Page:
In the wake of the last week’s column, Kevin Dugan, Director of Social Marketing for Empower MediaMarketing, was kind enough to share his thoughts on the subject via an email dialogue that I would like to share with you. He began by addressing my thought that while there are extremes at both ends of this issue’s spectrum, I believe that the approach taken to instances of cyberbullying, sexting, etc., will end up being somewhere more on the middle ground. Dugan wrote:
Let’s hope so. Both extremes scare… me. I have a 9 year old daughter and a 5 year old boy. Having them on either side of the scenarios you describe pull me all over the emotional map.
It starts with awareness and evolves into education with the hopes ultimately that we’ll see the needle move as it relates to activities and ongoing habits. As unfortunate as the crimes you detailed are, one hopes they can at least help fuel the awareness we need.
Another issue is the source of the message. Think back to your teenage years: How often were you warned away from something by adults, and then embraced it for no other reason than it was contraband cache? Be honest. Most warning messages of this type suffer a lack of authenticity from the kid’s viewpoint. Dugan phrased it better:
The education part gets tricky. MTV helping makes sense to me. We need someone who truly understands and relates to this audience to create these programs. Otherwise it might as well be Nancy Reagan telling kids to Just Say No. You can imagine the laughable result.
So I guess my answer is that for young adults and younger kids to stop the madness, we as adults need to do a few things… [raising] awareness is easy. Giving ownership to the right people to create a program that will educate is the next step. We can fund it, but we can’t be the ones to tell the story. Or it will never stick. Sadly I doubt that will change… regardless of how many people die in the meantime.
And those, I believe, are the most important aspects of this issue: authenticity and trust. Of course, there are some adults who, depending on their style of delivery, can get a trusted message to kids. One example is Rob Thomas, the triple Grammy-winning vocalist for Matchbox Twenty. In the wake of incidents such as the recent death of Tyler Clementi, he has posted an “It gets better” message on YouTube. Check it out:
Dugan also points out that it is no longer the legendary, Warhol-inspired, 15 minutes of fame that kids are after these days. Rather it is — and I love his phrasing here — 15MB of fame. I’ll let him explain what he means by that:
15MB of fame. Kids are seeing that everyone gets their 15 minutes online. And it doesn’t have to be complimentary of them. Reality TV has shown us we can see people at their worst and they get a TV deal out of it or licensing deals or other money-making opps.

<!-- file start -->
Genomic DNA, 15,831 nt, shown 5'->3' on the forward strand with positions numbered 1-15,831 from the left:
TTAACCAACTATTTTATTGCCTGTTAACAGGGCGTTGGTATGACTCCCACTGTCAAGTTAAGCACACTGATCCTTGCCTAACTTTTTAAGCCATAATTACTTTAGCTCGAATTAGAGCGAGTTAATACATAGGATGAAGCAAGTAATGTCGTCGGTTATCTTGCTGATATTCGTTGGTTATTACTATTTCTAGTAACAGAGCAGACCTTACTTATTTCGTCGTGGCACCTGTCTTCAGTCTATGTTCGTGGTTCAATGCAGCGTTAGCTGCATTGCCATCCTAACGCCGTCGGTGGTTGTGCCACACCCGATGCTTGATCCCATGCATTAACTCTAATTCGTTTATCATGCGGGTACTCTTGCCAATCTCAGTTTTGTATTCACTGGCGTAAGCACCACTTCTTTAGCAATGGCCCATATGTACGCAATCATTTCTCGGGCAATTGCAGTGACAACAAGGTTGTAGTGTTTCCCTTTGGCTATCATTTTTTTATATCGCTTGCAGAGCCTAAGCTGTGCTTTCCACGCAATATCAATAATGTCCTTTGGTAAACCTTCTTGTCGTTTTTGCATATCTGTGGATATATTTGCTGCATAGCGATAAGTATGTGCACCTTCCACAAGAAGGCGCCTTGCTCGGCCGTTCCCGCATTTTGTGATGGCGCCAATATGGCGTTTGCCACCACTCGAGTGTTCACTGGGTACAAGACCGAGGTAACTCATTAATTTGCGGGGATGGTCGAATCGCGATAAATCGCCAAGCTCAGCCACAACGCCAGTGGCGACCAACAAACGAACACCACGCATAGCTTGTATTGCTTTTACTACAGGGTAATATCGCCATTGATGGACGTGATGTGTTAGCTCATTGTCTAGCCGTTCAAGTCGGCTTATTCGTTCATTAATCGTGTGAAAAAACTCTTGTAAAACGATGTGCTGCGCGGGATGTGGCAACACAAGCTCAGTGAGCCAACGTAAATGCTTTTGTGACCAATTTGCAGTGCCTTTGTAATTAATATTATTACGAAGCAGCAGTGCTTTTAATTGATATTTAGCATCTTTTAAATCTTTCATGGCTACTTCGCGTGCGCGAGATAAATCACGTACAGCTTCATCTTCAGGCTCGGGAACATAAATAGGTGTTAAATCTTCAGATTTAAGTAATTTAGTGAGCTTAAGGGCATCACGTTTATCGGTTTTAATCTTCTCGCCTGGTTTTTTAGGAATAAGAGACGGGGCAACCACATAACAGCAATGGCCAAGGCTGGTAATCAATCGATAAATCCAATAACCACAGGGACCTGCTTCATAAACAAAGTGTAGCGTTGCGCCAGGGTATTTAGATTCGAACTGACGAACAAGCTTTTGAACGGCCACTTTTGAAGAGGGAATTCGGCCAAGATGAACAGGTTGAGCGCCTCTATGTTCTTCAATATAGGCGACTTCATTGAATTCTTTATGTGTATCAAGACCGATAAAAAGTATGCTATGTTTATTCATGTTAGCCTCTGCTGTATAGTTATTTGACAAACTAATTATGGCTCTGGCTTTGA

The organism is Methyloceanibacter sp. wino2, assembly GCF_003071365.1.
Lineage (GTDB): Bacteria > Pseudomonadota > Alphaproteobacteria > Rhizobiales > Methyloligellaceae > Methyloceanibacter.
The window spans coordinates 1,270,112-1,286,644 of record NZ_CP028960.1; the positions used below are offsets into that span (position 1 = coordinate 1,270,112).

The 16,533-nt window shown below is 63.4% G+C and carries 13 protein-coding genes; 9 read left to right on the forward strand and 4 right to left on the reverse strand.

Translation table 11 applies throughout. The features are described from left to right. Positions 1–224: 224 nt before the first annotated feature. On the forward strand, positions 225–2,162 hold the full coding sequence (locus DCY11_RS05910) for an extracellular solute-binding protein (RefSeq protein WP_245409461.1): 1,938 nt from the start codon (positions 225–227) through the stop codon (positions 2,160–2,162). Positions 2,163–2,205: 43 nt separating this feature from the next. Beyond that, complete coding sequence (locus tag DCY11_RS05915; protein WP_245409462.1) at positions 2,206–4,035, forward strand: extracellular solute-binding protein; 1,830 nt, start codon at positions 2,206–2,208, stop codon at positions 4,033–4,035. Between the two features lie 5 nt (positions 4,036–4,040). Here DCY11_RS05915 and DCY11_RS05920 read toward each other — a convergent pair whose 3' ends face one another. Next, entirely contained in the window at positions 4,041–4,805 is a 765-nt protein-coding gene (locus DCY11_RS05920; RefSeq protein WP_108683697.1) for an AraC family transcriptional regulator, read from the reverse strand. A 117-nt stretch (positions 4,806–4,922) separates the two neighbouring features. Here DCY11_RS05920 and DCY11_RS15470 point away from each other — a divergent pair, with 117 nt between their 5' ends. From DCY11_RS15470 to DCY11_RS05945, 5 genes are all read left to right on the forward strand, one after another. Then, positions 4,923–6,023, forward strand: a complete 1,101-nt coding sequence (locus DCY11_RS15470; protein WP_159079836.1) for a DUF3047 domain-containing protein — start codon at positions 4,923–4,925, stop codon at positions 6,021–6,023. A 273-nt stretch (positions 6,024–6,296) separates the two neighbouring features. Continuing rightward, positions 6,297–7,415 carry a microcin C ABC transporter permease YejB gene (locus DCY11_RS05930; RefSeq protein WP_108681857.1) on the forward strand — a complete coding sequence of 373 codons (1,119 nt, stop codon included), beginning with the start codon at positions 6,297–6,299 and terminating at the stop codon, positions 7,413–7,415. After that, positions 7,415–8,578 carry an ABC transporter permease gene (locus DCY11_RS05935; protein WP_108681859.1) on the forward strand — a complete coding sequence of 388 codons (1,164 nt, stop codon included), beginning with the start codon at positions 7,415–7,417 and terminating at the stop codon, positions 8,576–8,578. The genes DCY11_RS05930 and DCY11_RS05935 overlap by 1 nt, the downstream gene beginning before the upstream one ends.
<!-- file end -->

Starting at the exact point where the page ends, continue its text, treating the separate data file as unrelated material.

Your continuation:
This really is a big one that I must confess I had not considered. (Yet another reason why I’ve been grilling my colleagues who have kids.) It does make perfect sense. After all, how many TV appearances, book deals, etc., did Monica Lewinsky get when she was still in the news? Add in the media offerings like Jackass, which seem to revel in this sort of thing, and it all falls into place. For me, anyway. Your mileage may vary.
Then we hit on one of the fundamental issues that is substratum to all of this: Privacy concerns. Often, digital harassment in the modern day takes the form of sharing someone’s private data:
I always point to Google Buzz’ launch as an example of the good and bad behind social technologies. It was put out there for good intentions (look at all the lightweight user actions we can build in — we’ll share for you) and it came back to haunt Google. Google Buzz inadvertently revealed the location of some folks that did not want to be found — by people they had restraining orders against. My point here is that sites like Facebook change their TOS all the time. Kids and adults don’t always realize what their revealing sometimes. So part of the education process needs to involved consumers taking greater responsibility for their privacy online and realizing that responsibility starts offline.
If you are a Facebook user, just think about how many times it has juggled its settings last year alone. If you do a Google news search for “Facebook Privacy,” you can see how much media and industry attention this very issue has garnered. It makes for a disturbing scenario, when something you post privately to a group of friends goes public — with disastrous results. It doesn’t have to be boudoir photography, sometimes it can be as simple as the text of an email discussing something private.
We are increasingly living in public thanks to social media, location-based services, and mobiles. Truly, all the world is now a stage, but one where the dressing rooms have glass walls. How will we evolve socially to meet this new standard? What course would you prefer and why?